i share with you the casserole of my people
No news today, just a recipe. Because I win at casserole, is why. And you can too! Here is how.
First, acquire seven medium-sized mirlitons. Seven is a good number. If you can't find mirliton, chayote will do. BECAUSE THEY ARE THE SAME THING. If you don't already live in a climate and neighborhood where everyone's growing them all over their backyards, I am sorry. I'm with you. I get homesick about it sometimes. If you can't just run out and pick some, and you can't find them in your usual grocery store, you might have luck with an international market. Here in Boulder, I can usually find them at the pan-Asian market over at Valmont and 28th, and I've never not seen them at the Longmont Packing Company, which is a Latin grocery and butcher shop over at Ken Pratt and South Pratt.
Take those mirlitons and boil them for a while. Half an hour? Forty-five minutes? Stick 'em with a fork. If you'd eat a potato that felt like that when you stuck it with a fork, it's probably done.
When they're cool enough to handle, slice each mirliton in half and scoop out the seeds. The seeds are kind of flimsy but the flesh around them might be kinda tough; scoop the tough bits out too. Peel the mirliton halves and chop 'em up.
Put the chopped up mirliton in a pot over medium high heat. Don't add water; just mash up the mirliton. This is a very watery squash. Use a potato masher or a fork or, if you've got one, hit 'em with an immersion blender until they're about like lumpy mashed potatoes. Add as much bouillon as would make a couple cups good rich broth. I used chicken, but you can use whatever you like. Add a tablespoon or two of butter or your favorite vegan substitute. Add black pepper, cayenne pepper, and salt. Leave the whole mess to simmer, stirring occasionally. You want to boil off as much of the liquid as you can without burning anything.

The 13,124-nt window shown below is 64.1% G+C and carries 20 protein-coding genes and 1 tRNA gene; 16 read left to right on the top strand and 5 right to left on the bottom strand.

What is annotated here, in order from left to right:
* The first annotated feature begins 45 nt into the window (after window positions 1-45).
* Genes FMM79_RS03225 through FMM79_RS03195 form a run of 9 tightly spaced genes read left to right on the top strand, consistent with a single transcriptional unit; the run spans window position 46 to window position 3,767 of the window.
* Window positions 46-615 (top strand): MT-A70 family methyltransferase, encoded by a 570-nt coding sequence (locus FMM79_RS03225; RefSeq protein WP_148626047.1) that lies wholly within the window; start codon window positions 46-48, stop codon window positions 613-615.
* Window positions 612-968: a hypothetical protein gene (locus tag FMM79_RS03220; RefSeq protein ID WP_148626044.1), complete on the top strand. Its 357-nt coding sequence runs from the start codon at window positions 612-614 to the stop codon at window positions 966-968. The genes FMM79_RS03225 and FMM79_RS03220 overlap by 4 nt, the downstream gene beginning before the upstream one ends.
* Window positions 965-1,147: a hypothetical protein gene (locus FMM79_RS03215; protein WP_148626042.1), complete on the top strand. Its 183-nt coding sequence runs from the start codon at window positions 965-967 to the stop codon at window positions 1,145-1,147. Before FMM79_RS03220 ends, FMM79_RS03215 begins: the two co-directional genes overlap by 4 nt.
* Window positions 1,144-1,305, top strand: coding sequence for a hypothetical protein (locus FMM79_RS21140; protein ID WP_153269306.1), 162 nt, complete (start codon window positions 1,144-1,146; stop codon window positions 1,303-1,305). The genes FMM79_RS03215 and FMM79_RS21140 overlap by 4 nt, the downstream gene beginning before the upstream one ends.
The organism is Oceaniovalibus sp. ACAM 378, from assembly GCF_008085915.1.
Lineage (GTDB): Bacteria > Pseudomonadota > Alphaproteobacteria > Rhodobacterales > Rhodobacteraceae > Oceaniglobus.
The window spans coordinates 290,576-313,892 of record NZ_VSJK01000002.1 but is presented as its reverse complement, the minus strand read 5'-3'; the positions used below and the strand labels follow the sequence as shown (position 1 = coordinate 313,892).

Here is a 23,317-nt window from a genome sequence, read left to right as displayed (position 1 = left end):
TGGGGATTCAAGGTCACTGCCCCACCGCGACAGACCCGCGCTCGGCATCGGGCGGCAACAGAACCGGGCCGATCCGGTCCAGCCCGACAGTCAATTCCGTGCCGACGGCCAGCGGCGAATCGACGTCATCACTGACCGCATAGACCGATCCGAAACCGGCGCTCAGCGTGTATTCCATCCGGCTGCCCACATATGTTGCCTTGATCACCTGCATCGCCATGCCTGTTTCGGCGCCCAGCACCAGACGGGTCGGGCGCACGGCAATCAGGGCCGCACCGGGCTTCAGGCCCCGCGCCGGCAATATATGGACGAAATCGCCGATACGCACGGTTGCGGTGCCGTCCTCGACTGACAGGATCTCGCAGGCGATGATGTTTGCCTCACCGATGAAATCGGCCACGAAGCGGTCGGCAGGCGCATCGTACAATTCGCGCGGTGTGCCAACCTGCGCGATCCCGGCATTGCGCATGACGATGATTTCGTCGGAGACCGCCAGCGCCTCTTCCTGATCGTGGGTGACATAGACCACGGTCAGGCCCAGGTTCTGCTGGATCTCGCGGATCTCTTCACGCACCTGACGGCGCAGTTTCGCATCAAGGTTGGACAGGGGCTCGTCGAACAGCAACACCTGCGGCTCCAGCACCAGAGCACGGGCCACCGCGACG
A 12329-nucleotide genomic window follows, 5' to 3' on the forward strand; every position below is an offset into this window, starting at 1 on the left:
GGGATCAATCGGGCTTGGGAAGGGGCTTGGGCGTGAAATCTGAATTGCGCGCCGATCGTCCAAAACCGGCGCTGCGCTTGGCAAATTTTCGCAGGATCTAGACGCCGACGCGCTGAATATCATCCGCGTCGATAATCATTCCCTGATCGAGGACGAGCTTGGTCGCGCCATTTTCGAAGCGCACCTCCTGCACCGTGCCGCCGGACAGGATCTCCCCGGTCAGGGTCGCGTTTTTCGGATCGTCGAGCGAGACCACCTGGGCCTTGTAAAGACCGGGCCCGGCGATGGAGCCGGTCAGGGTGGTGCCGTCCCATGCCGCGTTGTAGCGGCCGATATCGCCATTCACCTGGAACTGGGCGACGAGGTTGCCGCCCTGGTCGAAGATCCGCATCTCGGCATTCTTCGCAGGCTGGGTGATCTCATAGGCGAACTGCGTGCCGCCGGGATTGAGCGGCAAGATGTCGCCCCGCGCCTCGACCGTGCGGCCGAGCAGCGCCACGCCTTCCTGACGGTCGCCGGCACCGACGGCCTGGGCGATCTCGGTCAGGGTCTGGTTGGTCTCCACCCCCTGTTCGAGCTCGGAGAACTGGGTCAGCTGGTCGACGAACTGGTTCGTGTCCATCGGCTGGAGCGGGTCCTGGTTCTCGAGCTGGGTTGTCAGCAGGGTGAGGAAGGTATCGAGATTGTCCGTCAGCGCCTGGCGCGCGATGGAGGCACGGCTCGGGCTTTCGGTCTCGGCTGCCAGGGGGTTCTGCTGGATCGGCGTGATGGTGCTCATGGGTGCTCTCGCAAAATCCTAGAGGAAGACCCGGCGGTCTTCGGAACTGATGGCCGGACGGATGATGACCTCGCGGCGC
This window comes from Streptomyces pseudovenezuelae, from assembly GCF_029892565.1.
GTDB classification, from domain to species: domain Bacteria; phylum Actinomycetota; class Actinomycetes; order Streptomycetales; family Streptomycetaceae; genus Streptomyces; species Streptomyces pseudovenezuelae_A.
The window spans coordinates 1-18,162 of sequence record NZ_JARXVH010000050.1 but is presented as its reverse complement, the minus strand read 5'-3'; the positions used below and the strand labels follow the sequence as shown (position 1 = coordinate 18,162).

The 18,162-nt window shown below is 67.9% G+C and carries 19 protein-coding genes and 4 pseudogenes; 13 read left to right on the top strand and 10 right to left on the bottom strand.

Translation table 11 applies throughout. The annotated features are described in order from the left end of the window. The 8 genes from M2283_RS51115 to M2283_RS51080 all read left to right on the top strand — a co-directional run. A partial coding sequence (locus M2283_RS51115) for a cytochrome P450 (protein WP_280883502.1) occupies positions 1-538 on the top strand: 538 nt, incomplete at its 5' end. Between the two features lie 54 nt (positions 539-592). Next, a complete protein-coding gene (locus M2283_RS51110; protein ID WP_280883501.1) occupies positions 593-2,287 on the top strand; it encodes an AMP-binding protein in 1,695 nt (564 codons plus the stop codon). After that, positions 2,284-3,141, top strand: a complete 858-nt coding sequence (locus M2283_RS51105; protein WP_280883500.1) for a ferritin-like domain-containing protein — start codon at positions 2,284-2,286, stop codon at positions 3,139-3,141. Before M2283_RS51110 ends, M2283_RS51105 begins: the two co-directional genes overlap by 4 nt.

If you like shrimp, now's a good time to prepare a pound of raw shrimp. If it's frozen, defrost it. If it's got shells on, peel it. Chop it into a nice nubbin size, large enough that your mouth knows it just got a treat but small enough to get several in every spoonful. Ham is another option, chopped to the aforesaid nubbins and added directly to the simmering mirliton mess. Or keep it meatless. It'll be delicious whatever you do.
Meanwhile, heat some olive oil in a pan. Chop up and sautée a respectable-sized onion, two or three ribs celery, a fistful of parsley, and some three or four scallions. Garlic wouldn't go amiss, but it won't be missed either. I meant to put some in but I forgot. Oh well. As long as we're talking onions and celery and New Orleans cuisine, you'll be thinking green bell pepper belongs in there too, and you're not wrong, but my mom always left out so I tend to do the same. Anyway, sautée this mess until the onion's soft and translucent, at which point you'll add your shrimp if you're doing shrimp and cook it 'til it just turns pink.
If the stars are aligned and all things are in harmony, your savory vegetables will be done and your optional shrimp just pinkened about the same time your seasoned mirliton mush will be mostly liquid-free. If the stars are not particularly cooperative, you can soak up the extra liquid with half a cup or more of bread crumbs. Actually, just add the bread crumbs regardless. I mean, it is a casserole. Combine the two messes into one big mess, stir it up good, then decant it into a 9 x 13 baking pan. Put more breadcrumbs on the top. Plain? Italian style? Panko? You know what you like. Make it happen.
Bake at 350 degrees F until done. "Done" to me means that there have been visible bubbles percolating up through the casserole for a while and that the breadcrumb topping has gotten some definite golden brown crisping action around the edges. Bake it until it's whatever "done" means to you.
Let sit about ten minutes, then eat it while it's hot. Leftovers may be reheated or eaten cold, optionally right out of the baking pan.
And that is, more or less, The Casserole Of My People.